Tangibles Investing in an Uncertain Economy Part Two – Scratch Cooking Challenge

In the first article, “Tangibles Investing in an Uncertain Economy: How a 42-Year-Old Book Holds the Key to Beat Inflation,” I wrote about The Alpha Strategy, which is a system made famous by author John A. Pugsley in a book he wrote by the same title published in 1980. He advocated buying ahead and storing several years’ worth of items your household uses all the time, thus defeating the inevitable rising prices due to inflation and freeing up additional disposable income over the number of years’ worth of these items you store.

This article will look at scratch cooking as another way to save significant amounts of money on your grocery bill, allowing you to have more disposable income to purchase and store more household items implementing The Alpha Strategy or for other investments.

Why not learn to scratch cook, which is a valuable skill, using the tools you already have in your kitchen?  Preparedness experts agree that having skills is always more desirable than having things. You can purchase all kinds of equipment and tools, but they are essentially worthless if you don’t know how to use them. It also makes sense because of power outages, to learn to cook with ingredients rather than throwing a frozen entree into the microwave. In an emergency, you will be ready to prepare and cook meals over an open flame, if necessary.

What is Scratch Cooking and Why Should You Learn It?

Scratch cooking is how all of humanity prepared food in the days before just-in-time logistics, fast food, and overly-processed foods. It is the skill of making good things to eat from ingredients that are just one or two steps away from the natural state of the food. The steps in processing a foodstuff are to modify the plant or animal to make it edible. For example, flour is ground (or milled) wheat berries, which is one step away from the naturally grown wheat plant. Nutritionists point out that we eat healthier when we eat foods just one or two steps away from their natural state.  Overly processed foods contain ingredients to lengthen the shelf life of the food, but include unhealthy amounts of chemicals. In addition to extending shelf life, modern processed foods add extra calories from cheap filler ingredients along with harmful amounts of salt, and food dyes.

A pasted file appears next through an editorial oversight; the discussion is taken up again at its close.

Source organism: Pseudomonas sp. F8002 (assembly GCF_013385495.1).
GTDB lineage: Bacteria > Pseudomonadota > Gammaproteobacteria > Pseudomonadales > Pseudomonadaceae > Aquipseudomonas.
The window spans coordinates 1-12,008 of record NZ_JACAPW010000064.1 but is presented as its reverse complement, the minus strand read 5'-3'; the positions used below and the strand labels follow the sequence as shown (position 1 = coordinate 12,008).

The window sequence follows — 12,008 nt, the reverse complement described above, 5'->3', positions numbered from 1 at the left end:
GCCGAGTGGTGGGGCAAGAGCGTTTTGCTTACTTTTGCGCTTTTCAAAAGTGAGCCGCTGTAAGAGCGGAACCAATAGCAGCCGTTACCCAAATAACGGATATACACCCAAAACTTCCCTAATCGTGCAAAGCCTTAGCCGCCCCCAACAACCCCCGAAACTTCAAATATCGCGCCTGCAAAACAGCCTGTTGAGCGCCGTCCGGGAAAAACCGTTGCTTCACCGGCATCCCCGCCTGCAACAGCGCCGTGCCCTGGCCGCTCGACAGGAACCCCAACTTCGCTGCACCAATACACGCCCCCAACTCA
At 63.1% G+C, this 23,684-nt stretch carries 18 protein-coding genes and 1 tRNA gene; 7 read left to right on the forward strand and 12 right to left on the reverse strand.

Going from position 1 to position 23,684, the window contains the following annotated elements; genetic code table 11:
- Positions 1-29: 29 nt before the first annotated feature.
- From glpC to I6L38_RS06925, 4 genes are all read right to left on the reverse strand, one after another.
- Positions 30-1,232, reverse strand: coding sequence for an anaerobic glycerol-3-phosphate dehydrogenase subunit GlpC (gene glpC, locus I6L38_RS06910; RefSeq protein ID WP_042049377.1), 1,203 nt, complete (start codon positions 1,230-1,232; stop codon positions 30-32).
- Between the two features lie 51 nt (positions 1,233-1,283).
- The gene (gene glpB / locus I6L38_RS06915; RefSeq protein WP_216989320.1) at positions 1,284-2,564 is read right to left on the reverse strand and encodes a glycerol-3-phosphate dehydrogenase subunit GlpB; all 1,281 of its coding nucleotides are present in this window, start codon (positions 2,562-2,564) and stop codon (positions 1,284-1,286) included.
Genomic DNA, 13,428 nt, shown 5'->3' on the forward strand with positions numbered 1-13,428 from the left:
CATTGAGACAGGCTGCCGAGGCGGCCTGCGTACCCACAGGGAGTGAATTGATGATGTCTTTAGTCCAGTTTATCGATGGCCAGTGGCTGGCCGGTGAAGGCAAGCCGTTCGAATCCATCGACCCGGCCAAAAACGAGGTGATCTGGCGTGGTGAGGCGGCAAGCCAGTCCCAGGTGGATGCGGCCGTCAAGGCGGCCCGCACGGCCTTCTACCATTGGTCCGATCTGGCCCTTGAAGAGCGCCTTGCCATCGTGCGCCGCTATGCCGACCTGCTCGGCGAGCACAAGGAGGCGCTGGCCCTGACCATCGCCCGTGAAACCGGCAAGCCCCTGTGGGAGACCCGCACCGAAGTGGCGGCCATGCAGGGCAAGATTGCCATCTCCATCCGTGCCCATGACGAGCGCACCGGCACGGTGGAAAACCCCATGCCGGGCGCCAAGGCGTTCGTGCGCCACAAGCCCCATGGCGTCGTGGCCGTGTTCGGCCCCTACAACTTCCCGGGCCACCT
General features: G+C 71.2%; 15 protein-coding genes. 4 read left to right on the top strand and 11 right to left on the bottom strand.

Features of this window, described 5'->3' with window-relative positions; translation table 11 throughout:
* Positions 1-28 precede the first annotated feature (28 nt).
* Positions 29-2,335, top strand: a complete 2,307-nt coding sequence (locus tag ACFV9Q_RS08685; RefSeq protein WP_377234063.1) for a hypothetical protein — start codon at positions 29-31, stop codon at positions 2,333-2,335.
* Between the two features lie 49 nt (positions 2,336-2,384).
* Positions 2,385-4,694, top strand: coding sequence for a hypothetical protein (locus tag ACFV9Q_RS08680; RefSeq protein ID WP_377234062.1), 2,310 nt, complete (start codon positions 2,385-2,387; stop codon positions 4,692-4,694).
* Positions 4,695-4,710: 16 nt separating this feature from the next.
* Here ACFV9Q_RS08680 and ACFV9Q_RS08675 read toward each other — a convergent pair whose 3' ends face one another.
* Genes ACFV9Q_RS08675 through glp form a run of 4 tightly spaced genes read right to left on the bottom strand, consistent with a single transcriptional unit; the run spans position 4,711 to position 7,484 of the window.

The cooking processes used in the factories that produce such “convenience” foods also destroy the foodstuff’s original nutritional value. For example, most modern breakfast cereals are made by stripping out the intrinsic nutrition of corn, wheat, rice, or oats and replacing it with a processed coating. The ingredients are turned into slush, reshaped into forms (stars, O’s, small squares, etc.), and baked.  In the final stage, “nutritional coatings” (sugars, flavors, and dyes, which are also processed) are then sprayed back onto the cereal before its packaged.  Unhealthy foods like this lead to suppressed immune systems, chronic ailments, and significant disease. By contrast, cooking with simple, nutrient-rich foods improve your overall health and give your body the nutrition it needs to function properly.

Savings Benefits of Scratch Cooking

You can also save lots of money by learning to cook from scratch. If you stop buying overly processed foods and begin to purchase the ingredients to cook healthy meals, you will discover these ingredients are much less expensive, and you can slash your grocery budget. My grocery budget was once $400+ a month, and by learning to cook from scratch using healthy ingredients, I now spend about $175 – $200 a month.